The decade of the 1960s still seems to fascinate, even some 50 years later. True, it was an era of dramatic change — but so was every other decade since 1900.
The history of the ’60s, however, was documented and distributed to the general public as it happened, in a way that was fresh, new and sometimes horrifying, thanks to television.
Certainly, film exists that puts earlier decades on display, but in the 1960s, television came of age and news coverage captured innumerable major events as they happened, or immediately afterward, and spread them around the world at a rate that had never been experienced before.
A presidential assassination, a landing on the moon, the civil rights movement, the Vietnam War, sex, drugs, rock ’n’ roll …
Perhaps the real reason we keep going back over this decade, however, is that many of the people who lived through it are still with us. Not just everyday folk but also filmmakers and TV producers.
Write (or film) what you know, right?
Hence, the 10-part TV miniseries “The Sixties” now showing each Thursday on CNN. Among its creators and participants is a very famous name — Tom Hanks. A baby boomer himself, Hanks spent his tween and early teen years growing up during that era.
I’m 8 years older than Hanks and I get it. All of those events and many more were a part of my life, too. And, despite the tragedy attached to some, there is a strange sense of nostalgia that bathes over you when reliving your past through documentaries such as these.
The only problem is there have already been too many documentaries on these subjects. What does this show have to offer that’s different?
In some cases, not much. The first episode, “Television Comes of Age,” which was shown May 29, covers overly familiar territory and barely allows sound bites from the talking heads present — which include Carol Burnett, Diahann Carroll, the Smothers Brothers and other pillars of the era.
Turns out, however, that the opening episode may be the weakest link.
The second, “The World on the Brink,” which was shown June 5, is much better as it covers the Kennedy presidential years in office, and how the Bay of Pigs and Cuban Missile Crisis threatened World War III. Crisp and smart and well-structured.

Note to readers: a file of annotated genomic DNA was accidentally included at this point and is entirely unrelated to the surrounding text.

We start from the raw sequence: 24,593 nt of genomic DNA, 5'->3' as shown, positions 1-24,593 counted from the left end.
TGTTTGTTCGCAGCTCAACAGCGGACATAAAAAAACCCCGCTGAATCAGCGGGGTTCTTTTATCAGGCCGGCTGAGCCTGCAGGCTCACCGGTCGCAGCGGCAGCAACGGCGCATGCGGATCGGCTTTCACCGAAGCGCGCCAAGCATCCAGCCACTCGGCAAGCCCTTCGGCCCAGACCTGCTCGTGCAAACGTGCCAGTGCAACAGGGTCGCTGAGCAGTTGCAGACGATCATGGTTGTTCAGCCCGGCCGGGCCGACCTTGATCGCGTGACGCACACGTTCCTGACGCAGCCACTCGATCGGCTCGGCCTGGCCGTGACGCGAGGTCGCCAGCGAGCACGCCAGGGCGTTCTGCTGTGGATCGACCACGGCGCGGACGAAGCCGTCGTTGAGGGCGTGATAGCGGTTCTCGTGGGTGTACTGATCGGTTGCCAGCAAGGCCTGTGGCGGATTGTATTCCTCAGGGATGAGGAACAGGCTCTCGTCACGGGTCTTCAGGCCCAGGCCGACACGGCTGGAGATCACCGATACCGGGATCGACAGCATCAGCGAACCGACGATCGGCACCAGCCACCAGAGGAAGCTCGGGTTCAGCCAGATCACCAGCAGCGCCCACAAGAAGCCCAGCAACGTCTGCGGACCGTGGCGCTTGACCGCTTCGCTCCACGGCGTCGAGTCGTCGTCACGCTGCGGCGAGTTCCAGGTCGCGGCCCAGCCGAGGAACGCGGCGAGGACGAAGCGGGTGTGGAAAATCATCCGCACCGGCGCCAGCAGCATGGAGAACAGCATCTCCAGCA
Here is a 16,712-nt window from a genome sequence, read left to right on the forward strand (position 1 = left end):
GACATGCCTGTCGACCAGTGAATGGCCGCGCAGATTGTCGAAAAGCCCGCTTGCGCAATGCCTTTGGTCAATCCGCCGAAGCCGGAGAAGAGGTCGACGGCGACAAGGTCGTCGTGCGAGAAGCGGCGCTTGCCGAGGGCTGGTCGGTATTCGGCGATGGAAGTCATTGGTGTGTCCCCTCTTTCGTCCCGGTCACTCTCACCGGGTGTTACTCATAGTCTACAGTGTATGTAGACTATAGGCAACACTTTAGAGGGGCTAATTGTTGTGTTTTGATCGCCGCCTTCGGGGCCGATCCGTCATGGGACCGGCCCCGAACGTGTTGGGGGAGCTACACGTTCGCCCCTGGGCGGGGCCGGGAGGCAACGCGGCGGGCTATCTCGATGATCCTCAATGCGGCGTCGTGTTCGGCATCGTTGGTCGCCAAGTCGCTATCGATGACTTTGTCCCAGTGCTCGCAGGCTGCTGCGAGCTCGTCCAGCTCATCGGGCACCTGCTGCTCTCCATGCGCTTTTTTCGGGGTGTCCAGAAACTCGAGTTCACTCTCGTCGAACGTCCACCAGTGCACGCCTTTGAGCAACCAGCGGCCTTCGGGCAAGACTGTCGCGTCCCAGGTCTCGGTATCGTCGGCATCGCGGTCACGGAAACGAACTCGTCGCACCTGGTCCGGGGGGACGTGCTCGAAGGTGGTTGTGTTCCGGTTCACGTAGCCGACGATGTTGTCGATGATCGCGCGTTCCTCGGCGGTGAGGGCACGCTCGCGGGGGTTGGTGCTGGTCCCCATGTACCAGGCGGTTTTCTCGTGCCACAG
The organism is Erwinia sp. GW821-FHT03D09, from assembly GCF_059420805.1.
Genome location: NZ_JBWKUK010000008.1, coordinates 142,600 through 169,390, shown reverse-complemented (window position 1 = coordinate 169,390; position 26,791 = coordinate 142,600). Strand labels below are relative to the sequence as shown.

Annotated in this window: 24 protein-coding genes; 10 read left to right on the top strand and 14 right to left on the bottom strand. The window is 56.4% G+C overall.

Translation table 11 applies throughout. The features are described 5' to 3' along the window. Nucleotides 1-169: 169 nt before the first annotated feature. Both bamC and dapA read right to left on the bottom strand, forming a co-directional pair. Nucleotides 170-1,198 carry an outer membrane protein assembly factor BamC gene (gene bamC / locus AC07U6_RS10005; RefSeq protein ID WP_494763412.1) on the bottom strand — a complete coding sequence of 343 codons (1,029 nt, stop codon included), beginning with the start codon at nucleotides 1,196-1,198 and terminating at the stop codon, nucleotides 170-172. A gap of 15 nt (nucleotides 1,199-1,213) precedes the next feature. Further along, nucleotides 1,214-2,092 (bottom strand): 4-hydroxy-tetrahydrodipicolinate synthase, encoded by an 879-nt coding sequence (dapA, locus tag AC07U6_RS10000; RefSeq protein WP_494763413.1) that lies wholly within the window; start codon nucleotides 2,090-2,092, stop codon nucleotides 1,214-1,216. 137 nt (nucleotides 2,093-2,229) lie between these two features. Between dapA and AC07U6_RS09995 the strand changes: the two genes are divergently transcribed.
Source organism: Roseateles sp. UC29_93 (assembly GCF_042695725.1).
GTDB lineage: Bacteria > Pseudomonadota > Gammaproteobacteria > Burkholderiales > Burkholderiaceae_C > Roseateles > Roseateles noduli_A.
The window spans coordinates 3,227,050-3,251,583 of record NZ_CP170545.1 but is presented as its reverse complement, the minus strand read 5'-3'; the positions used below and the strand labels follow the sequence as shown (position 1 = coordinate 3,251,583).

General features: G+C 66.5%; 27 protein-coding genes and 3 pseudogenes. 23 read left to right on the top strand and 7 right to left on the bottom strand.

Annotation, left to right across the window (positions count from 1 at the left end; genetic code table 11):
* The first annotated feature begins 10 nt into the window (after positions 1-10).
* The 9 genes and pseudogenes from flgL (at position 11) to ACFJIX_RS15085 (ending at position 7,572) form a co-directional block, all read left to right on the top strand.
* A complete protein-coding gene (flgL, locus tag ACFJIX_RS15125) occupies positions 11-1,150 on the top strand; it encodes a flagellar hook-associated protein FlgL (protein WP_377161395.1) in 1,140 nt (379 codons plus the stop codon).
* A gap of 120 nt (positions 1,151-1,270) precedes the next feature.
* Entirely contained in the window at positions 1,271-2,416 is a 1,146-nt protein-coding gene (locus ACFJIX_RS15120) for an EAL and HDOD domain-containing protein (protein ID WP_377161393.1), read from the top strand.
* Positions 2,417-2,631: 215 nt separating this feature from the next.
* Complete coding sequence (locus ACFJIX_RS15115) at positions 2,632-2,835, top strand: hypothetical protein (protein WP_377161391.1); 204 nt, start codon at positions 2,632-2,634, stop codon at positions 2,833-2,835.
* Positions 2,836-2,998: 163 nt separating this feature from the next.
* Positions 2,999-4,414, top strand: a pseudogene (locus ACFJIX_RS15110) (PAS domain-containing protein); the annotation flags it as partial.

The third, “The Assassination of President Kennedy,” which will be shown next Thursday, June 12, is unquestionably the subject that has been the most examined and re-examined ad nauseam over the past 50 years — but this documentary is surprisingly captivating in its telling and smart enough to go beyond the event itself to discuss its impact on the country and how conspiracy theories have managed to keep it alive. This one also benefits from a two-hour running time (eight of the 10 episodes run 60 minutes).
Upcoming episodes are about civil rights (which also runs two hours), the Beatles and other British pop-music invaders, Vietnam, the space race, feminism and gay rights, and the hippie culture.
One episode is devoted to a single year, 1968, shown to be a 12-month period in which political upheaval around the world and especially in America was at a startling high. Or low.
If “The Sixties” episodes about Kennedy and the British invasion seem familiar, you may have seen them on CNN last November or February, respectively, when they were shown as stand-alone specials. All of the others are first-runs.
And if you missed the first two episodes — or if you miss any others down the road — you can catch up by watching them on the CNN website after they air.
Chris Hicks is the author of "Has Hollywood Lost Its Mind? A Parent’s Guide to Movie Ratings." He also writes at www.hicksflicks.com and can be contacted at firstname.lastname@example.org.